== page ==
Sanders: 'I like Hillary Clinton'
© Greg Nash

Sen. Bernie SandersBernard (Bernie) Sanders If Congress takes no action, the Social Security trust fund will become depleted in 2034 Ex-campaign manager: Sanders is still eying another presidential bid DNC chair backing plan to cut superdelegates opposed by Dem lawmakers MORE (I-Vt.) said Sunday that Hillary ClintonHillary Diane Rodham ClintonSunday Shows preview: Lawmakers, Trump allies discuss Russia probe, migrant family separation Giuliani: FBI, prosecutors investigating Trump belong in the psych ward Des Moines Register front page warns Iowa could lose up to 4M from Chinese tariffs MORE's campaign will outspend him in pursuing the Democratic presidential nomination, but declined to directly criticize her on main issues.

"I like Hillary Clinton. I respect Hillary Clinton," Sanders said on CNN's "State of the Union."

"Will the media, among others, allow us to have a civil debate on civil issues? Or is the only way you're going to get media attention by ripping apart somebody else?" Sanders asked. "I certainly hope that's not the case."

Sanders, who has previously acknowledged that he may be outspent but has shied away from naming Clinton in that regard, said his campaign has raised more than $4 million since it launched April 30.

Most of the donations have been small-dollar – $43 on average, he said Sunday – from 100,000 contributors.

"Hillary Clinton will have a lot more money than we have," Sanders said.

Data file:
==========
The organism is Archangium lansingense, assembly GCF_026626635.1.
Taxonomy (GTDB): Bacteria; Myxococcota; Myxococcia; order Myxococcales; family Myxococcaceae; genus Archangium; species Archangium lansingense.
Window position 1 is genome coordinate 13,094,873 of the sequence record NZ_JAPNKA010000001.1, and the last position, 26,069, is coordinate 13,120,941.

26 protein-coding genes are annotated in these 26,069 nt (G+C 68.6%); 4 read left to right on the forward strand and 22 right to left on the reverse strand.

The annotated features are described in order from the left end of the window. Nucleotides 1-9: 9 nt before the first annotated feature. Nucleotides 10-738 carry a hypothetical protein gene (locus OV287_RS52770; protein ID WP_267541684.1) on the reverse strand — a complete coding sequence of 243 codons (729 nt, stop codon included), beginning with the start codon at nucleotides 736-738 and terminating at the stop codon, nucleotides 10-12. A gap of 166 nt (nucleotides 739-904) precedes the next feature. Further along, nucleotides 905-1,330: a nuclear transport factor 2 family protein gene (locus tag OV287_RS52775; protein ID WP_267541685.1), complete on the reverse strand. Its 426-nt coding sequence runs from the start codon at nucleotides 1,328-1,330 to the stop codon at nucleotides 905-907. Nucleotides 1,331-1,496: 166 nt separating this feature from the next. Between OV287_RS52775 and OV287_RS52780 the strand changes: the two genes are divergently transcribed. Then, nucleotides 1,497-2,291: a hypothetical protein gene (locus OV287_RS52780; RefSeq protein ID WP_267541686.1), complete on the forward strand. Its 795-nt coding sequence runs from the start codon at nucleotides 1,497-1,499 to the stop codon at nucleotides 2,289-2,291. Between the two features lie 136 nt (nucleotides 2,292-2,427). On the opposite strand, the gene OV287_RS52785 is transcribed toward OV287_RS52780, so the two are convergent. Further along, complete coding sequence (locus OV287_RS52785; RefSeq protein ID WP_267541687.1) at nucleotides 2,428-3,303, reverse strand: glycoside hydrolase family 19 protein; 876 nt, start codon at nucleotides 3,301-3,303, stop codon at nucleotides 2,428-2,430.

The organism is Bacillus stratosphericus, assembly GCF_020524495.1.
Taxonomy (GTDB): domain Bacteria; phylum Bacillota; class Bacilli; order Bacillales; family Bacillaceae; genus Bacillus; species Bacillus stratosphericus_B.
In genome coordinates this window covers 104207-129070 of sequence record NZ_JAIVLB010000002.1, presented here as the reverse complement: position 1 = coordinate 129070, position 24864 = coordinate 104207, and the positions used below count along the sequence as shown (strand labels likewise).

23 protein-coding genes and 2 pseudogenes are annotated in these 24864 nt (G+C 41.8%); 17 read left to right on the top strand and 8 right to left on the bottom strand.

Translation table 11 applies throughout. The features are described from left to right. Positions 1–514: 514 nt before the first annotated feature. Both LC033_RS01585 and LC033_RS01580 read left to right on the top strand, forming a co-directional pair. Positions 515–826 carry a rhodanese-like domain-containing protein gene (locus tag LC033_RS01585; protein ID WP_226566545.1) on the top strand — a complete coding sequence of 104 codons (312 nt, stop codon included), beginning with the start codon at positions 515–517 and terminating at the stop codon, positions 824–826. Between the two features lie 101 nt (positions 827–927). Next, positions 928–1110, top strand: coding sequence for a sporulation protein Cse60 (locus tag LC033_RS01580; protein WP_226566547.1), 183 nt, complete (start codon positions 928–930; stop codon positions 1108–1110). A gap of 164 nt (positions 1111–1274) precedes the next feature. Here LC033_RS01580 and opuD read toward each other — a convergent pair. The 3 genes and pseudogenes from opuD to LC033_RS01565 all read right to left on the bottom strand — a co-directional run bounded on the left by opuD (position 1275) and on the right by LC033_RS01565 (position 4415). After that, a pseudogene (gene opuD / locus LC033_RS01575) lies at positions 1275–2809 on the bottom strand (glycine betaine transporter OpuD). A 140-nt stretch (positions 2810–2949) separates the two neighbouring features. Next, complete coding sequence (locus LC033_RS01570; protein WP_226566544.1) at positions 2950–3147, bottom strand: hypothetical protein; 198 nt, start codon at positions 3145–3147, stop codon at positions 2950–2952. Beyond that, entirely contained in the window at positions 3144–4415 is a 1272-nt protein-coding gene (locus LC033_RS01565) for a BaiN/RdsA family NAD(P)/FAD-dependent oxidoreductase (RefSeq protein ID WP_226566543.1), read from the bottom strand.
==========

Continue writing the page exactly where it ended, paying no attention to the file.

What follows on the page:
Clinton's cash haul for 2016 is estimated $2.5 billion, with the former secretary of State hitting a trio of $2,700-per-person fundraisers in New York last week alone to raise around $1 million, according to Bloomberg.

Sanders said Sunday that he has "led the effort in taking on Wall Street" and on a number of progressive issues, such as opposing trade deals currently being negotiated by the U.S. and being debated in Congress.

"I believe there is more discontentment with establishment politics, with the greed of corporate America, than many people perceive," Sanders said when asked about his role in the 2016 presidential race.

Asked if he was courting those who hoped to goad Sen. Elizabeth Warren (D-Mass.) into the presidential race to challenge Clinton from the left, Sanders said, "I think on many of the same issues, Elizabeth Warren and I come out on the same page."

Sanders has maintained that he would not criticize Clinton, but run a positive campaign. On Sunday, he argued that that he is "prepared to engage in serious debate" on issues with other Democratic contenders.